Proton Pump Inhibitors (PPIs) are both popular and effective for acid reflux treatment. However, as with most medications, there can be both long-term benefits and risks. The ultimate goal of most medications is to reduce the amount you are taking down to the most effective dose. Taking only the medication you need will help you to save money and reduce the side effects.
If you are interested in reducing or discontinuing your PPI, the first thing you should do is to talk to your doctor (the one who prescribed your medication). He or she will know whether or not you are a good candidate to try to wean from your PPI. While there are risks to taking a PPI long term, GERD left untreated is a greater risk.
If your doctor thinks you may benefit from medication reduction, he or she might try several different approaches, including:
1. A Slow Step Down. Your doctor may slowly reduce the amount of medication you are taking over time. For example, if you are on a twice-dail...
In my career working with the Pediatric Adolescent Gastroesophageal Reflux Association (PAGER) I have found that there are several questions that come up over and over. One of these such questions is regarding how to wean your child from acid reflux medications. The first step in weaning your child from acid reflux medications is to make sure that they are no longer in pain. If they are still having frequent painful reflux episodes on medication then weaning them off will at best make the symptoms worse and at worst it could cause esophagitis or other damage. Pain is a sign that the medication is still needed. The second step in weaning is to be sure that you pull EVERY reflux trigger from your child's diet. Even if they could eat the food on medication it does not mean they will be able to eat it when you pull the medications. Most of the main triggers are spicy foods, high fat meals, citrus juice and fruits, tomato and tomato based products, soda an...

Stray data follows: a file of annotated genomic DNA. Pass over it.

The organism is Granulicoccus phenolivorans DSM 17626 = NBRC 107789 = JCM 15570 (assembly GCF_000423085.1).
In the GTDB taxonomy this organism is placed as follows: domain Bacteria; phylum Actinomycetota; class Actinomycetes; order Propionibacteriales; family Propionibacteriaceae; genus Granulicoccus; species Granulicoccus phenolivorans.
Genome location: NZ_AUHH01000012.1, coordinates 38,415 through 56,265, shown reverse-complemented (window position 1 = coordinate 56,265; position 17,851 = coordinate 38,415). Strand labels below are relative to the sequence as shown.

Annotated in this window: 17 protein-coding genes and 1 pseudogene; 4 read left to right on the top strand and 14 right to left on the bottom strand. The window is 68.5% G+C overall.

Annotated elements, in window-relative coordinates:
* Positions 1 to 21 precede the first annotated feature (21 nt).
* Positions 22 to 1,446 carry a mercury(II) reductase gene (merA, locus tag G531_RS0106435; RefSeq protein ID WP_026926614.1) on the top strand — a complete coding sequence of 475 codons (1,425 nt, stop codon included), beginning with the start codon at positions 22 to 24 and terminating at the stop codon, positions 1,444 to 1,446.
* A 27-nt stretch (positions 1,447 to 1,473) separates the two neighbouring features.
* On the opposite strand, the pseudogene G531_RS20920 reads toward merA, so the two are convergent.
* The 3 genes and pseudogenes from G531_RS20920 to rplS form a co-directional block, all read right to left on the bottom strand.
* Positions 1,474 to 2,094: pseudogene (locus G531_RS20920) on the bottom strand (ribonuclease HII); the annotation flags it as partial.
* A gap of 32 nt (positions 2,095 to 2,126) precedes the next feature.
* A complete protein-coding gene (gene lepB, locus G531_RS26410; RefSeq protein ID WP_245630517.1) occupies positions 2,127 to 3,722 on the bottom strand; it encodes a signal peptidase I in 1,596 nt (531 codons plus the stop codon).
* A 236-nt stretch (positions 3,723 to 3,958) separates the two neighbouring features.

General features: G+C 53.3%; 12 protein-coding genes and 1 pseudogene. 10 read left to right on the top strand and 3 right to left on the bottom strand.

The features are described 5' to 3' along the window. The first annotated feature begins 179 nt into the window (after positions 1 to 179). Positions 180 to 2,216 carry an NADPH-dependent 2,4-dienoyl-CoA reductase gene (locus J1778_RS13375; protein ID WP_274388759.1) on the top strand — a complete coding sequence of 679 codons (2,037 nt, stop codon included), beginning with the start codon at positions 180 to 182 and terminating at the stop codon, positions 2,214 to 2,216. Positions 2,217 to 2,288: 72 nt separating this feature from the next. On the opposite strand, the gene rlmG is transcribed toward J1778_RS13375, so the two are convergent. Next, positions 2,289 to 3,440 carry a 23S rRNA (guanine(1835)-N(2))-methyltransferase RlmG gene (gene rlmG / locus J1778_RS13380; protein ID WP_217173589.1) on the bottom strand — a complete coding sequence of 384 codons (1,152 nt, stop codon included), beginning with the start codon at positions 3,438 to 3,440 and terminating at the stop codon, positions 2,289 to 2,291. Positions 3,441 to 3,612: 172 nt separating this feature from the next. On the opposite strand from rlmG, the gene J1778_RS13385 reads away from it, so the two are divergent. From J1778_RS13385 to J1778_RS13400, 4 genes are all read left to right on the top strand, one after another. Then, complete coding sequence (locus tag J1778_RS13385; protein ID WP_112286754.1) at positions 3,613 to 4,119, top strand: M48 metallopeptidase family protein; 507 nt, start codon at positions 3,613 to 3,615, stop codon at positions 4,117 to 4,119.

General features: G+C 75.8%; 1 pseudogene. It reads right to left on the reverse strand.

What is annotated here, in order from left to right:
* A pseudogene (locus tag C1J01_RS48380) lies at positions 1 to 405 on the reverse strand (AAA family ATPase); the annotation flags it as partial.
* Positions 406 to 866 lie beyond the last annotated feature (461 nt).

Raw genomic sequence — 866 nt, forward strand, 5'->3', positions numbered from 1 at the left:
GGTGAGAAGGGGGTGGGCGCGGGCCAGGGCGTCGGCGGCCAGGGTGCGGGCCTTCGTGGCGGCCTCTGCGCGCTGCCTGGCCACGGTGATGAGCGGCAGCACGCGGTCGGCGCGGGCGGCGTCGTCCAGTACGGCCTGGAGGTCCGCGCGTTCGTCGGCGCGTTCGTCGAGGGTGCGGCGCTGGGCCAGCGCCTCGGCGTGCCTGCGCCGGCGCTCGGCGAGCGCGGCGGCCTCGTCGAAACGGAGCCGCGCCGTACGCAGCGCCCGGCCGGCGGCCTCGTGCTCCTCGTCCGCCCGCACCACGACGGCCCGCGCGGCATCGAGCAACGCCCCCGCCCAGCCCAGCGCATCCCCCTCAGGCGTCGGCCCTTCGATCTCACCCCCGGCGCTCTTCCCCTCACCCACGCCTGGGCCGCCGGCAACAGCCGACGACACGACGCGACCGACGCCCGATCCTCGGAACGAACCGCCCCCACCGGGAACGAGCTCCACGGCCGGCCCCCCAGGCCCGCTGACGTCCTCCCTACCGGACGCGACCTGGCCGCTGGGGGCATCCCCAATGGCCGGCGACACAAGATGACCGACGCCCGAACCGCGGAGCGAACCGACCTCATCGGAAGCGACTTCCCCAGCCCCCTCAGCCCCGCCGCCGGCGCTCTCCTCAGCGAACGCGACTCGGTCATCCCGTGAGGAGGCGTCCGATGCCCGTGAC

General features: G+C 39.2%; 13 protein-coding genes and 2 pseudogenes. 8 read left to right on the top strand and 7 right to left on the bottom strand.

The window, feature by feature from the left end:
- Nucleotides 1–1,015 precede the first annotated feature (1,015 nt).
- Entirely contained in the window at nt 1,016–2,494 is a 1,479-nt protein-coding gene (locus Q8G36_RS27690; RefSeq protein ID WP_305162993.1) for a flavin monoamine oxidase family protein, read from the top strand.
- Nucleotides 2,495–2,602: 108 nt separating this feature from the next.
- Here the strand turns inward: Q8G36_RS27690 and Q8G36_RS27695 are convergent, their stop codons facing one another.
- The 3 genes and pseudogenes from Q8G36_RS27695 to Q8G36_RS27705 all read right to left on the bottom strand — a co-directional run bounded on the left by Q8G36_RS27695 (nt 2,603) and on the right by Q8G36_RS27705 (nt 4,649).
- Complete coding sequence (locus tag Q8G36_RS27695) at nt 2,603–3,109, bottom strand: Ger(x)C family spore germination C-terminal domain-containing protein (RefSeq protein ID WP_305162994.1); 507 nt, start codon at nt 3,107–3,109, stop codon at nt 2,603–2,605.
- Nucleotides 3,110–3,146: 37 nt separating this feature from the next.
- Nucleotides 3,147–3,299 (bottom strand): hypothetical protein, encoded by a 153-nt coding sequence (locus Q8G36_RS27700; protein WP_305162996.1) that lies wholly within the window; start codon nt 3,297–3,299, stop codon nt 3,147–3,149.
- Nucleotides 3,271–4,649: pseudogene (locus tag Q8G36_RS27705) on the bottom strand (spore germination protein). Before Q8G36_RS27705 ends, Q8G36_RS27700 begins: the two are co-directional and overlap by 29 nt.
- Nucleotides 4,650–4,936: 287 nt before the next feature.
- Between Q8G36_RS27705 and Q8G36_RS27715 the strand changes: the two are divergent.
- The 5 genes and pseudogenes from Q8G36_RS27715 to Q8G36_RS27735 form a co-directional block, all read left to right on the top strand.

Prozac had been around for about 6 years when I was prescribed it in 1994. From one of the deepest depressions I ever had, it raised me into mild hypomania that lasted fully for a year, then waned over the next two years. I also gained 30 pounds in the first two years I took it, going from an underweight 115 (I was 5'10" and looked good between 125 and 135 pounds) to a beginning-to-be-unattractive 147.
After that, the effect waned fast, and by 1999, just 5 years later, it wasn't working at all. That's when I went to a psychiatrist for the first time and was diagnosed with bipolar II.
I still miss that mild hypomania. It had almost no negative symptoms and it was about the best I ever felt in my life. But many others tell me Prozac - now available in the cheaper generic fluoxetine - wasn't so good for them. Here's some of what people told me:
I didn't like Prozac. It would make me extremely manic.
It didn't agree with me.
It made me numb. Now emotions what so ever. Didn'...
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